Meanwhile, stakeholders including cancer victims in Edo State have appealed to government at all levels to provide adequate funding for the health sector with particular emphasis on the need to subsidize cancer treatment.
At an event to mark the day in Benin City and the opening of the Benin City Cancer Centre (BCCC) organised by Senator Daisy Danjuma in collaboration with the National Cancers Prevention Programme (NCPP), they observed that the over 120 cancer screening centres in the country were built and being operated by non-governmental organisations and private individuals.
Danjuma, who was represented by Mrs. Mabel Oghosa-Obanor, said the failure of government to subsidise cancer treatment was responsible for the over 80 per cent of cancer deaths in the country.
She said cancer was the most expensive ailment to treat and urged both the federal and state governments to join other NGOs and well-meaning Nigerians to bring the fast-growing ailment among Nigerians to a halt.
She urged women to always go for check-up, adding that early detection and diagnosis as well as first class treatment were the best forms of protection and treatment for cancer.
A consultant and Lagos State Coordinator of NCPP, Dr. Abia Nzelu disclosed that cervical cancer kills one Nigerian woman every hour, adding that breast cancer kills 10,000 Nigerian women every year, while prostate cancer kills 14 Nigerian men every day. Free cancer screening was provided for women and others at the ceremony.
Chief Consultant Radiation Oncologist at the National Hospital, Abuja, Dr. Festus Igbinoba, said in an interview during activities to mark the World Cancer Day that people should be careful with grilled meat and animal fat as a way of preventing cancer.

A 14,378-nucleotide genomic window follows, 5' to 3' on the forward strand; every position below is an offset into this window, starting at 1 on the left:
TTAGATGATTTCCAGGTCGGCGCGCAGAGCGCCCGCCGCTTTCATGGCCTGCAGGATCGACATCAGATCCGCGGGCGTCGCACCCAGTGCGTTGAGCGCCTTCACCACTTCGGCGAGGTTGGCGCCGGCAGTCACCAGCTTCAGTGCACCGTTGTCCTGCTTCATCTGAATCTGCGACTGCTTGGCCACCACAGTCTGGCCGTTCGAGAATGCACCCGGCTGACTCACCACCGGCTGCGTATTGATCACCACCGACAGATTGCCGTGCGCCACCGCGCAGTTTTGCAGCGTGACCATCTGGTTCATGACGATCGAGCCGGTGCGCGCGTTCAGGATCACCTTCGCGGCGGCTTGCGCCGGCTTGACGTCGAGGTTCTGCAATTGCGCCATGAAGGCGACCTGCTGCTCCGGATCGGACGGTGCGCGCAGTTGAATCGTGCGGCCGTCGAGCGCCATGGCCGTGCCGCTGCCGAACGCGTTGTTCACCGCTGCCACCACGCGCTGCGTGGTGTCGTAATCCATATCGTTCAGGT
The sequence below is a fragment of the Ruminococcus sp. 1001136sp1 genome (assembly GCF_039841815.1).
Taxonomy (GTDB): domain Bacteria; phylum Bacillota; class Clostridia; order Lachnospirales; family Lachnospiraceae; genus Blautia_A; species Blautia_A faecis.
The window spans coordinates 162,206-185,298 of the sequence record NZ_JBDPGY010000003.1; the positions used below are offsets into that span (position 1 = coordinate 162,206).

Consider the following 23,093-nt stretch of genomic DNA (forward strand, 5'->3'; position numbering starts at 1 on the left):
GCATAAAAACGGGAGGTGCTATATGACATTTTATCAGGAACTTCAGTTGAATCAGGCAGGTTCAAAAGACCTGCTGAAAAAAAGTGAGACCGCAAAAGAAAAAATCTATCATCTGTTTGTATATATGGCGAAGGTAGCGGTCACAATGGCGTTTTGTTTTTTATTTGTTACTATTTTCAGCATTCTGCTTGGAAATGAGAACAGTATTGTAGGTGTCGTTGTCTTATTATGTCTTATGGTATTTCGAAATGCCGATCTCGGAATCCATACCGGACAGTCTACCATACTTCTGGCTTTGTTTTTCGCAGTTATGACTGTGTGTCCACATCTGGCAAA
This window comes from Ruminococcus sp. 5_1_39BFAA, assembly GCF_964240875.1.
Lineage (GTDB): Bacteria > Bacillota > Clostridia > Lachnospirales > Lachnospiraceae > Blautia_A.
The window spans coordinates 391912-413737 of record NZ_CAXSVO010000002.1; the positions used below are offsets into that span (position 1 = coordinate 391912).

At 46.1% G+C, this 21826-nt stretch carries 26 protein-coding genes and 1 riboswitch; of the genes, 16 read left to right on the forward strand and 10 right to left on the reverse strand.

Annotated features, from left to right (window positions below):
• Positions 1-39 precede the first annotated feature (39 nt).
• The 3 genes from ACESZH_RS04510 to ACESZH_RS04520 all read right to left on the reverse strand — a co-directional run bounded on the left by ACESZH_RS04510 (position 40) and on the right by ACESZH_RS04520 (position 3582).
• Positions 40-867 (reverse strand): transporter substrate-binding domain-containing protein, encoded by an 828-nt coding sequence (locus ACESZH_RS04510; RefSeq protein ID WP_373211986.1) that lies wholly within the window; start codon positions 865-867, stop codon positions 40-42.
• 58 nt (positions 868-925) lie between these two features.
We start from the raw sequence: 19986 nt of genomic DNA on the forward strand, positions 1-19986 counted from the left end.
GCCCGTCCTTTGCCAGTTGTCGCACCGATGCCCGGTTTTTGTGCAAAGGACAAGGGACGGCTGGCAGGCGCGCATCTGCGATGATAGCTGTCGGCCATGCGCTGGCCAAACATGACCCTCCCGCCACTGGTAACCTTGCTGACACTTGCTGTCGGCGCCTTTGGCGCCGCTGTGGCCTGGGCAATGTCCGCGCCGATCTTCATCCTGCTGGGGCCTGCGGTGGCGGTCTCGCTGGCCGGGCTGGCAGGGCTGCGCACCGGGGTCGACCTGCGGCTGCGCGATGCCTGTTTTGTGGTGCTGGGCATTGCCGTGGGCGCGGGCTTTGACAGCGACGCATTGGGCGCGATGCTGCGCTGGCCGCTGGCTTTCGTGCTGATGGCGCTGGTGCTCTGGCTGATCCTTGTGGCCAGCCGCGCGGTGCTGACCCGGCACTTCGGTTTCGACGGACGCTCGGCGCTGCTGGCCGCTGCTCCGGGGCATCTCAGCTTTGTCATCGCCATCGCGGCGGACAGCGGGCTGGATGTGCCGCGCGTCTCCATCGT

Stressing that cancer is caused by agents called carcinogens present in the environment which when avoided, reduces cancer risks, he said that agents such as tobacco, grilled meat and animal fat among others predisposes one to various forms of cancer and as such should be avoided.
“When these carcinogens act on the human body, eventually they act on the cells, the process through which these agents cause cancer is regarded as carcinogenesis. These agents act on the DNA component of the cell and the cell begins to undergo mutation, when this mutation progresses, it eventually leads to cancer.
“Apart from carcinogens which are found in the environment, some of them may be in form of the chemicals we are exposed to, infections, food we eat, water we drink, the kind of environment we live in, the kind of work we do, the kind of homes we live in, the kind of air we breathe in and even the sun. These carcinogens have the ability to induce or to initiate cancer,” he said.
Igbinoba explained that beyond the carcinogens, other factors such as genetic disposition and the state of the protective genes determine if the cancer would eventually come into being.
According to him, there are many forms of cancers just as there are tissues in the body and to prevent cancers, one must avoid contact with the carcinogens that predispose one to them.
His words: “The carcinogens we have can start from the common one tobacco and it is the tar in the tobacco that makes people susceptible to lung cancer. To avoid lung cancer one of the best things you can do is to avoid smoking, not just avoid smoking, but stay away from smokers so that you don’t inhale cigarette smoke.